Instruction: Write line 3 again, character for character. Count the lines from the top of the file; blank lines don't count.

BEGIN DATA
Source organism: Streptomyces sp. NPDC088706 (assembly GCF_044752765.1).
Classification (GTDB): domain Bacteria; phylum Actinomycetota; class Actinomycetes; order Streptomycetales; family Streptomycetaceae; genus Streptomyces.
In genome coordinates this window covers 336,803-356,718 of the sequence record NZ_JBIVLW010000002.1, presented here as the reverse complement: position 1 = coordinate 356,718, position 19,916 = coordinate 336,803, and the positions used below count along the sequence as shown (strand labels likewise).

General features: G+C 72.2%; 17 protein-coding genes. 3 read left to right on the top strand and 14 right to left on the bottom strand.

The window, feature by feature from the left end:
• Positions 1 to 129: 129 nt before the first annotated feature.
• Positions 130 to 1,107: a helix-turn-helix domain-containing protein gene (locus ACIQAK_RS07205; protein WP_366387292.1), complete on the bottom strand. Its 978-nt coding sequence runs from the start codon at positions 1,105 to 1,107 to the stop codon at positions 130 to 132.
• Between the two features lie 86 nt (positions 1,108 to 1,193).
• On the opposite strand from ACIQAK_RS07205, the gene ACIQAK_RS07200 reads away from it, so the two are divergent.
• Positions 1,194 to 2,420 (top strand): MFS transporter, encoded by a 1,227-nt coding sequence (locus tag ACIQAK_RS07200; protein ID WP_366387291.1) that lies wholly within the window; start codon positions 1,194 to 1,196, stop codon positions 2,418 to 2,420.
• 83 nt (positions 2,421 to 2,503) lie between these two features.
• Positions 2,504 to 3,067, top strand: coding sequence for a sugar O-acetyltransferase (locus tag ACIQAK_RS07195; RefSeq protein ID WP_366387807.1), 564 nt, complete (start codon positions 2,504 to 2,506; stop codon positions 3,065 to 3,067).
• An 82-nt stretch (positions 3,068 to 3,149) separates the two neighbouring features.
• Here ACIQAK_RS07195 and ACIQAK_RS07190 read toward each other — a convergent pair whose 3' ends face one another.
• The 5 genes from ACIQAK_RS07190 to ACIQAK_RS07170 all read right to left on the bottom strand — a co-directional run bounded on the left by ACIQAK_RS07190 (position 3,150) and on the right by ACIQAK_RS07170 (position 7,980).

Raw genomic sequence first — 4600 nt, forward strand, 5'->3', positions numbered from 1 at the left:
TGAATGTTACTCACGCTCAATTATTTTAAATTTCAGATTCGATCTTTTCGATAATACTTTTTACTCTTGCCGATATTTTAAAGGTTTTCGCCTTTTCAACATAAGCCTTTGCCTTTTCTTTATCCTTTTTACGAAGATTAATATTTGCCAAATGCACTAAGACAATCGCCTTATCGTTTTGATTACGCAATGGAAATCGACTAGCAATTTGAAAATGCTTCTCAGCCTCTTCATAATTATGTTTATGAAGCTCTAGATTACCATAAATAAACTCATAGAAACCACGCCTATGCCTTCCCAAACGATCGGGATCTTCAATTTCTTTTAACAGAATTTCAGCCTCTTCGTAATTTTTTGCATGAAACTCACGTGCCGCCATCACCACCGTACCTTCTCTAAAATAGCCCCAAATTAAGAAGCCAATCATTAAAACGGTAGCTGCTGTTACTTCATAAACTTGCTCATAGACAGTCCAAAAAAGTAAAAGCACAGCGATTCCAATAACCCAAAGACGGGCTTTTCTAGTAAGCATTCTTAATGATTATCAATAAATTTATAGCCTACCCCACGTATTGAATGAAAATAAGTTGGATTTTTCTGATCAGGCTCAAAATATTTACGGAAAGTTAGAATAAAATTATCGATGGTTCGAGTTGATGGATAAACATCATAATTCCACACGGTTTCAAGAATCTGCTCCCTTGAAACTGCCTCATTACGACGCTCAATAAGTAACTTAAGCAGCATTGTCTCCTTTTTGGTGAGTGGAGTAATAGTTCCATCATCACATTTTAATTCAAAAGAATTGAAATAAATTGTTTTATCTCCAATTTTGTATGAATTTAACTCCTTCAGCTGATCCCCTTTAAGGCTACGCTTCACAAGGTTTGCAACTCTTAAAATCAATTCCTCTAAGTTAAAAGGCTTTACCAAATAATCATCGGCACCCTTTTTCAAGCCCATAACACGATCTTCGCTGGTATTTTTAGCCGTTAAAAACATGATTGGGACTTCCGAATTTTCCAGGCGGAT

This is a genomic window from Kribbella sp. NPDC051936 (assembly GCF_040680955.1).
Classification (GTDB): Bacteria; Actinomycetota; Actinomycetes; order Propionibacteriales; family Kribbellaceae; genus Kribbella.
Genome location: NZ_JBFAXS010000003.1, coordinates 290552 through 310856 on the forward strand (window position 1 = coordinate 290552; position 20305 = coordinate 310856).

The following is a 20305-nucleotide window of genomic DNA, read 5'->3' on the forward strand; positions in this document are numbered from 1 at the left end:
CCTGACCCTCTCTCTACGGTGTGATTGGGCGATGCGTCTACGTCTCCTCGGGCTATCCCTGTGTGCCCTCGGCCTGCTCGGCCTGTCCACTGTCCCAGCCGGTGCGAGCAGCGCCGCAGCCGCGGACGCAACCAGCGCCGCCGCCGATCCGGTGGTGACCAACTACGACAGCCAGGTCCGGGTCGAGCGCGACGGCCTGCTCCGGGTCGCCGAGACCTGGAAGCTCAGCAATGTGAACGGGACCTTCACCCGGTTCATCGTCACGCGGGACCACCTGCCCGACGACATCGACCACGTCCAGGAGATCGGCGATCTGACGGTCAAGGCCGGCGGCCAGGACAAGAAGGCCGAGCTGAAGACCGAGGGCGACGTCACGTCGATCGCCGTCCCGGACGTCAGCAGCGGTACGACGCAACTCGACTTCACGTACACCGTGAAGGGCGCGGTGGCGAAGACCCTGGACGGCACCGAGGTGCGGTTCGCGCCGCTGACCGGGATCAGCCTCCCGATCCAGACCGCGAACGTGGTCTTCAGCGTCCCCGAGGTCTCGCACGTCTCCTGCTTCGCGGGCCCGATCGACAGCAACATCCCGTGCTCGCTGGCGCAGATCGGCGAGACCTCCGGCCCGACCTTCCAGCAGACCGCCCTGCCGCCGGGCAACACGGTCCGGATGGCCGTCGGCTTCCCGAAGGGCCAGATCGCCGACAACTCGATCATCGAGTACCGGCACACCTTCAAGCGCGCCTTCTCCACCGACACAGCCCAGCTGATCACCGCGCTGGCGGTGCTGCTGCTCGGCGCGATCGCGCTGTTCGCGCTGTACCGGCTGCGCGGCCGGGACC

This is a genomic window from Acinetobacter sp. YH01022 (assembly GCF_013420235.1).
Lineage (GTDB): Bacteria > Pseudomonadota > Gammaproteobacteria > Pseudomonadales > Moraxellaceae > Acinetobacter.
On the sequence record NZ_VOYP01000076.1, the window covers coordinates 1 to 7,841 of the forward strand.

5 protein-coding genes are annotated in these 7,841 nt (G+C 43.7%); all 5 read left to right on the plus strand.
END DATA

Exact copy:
In genome coordinates this window covers 336,803-356,718 of the sequence record NZ_JBIVLW010000002.1, presented here as the reverse complement: position 1 = coordinate 356,718, position 19,916 = coordinate 336,803, and the positions used below count along the sequence as shown (strand labels likewise).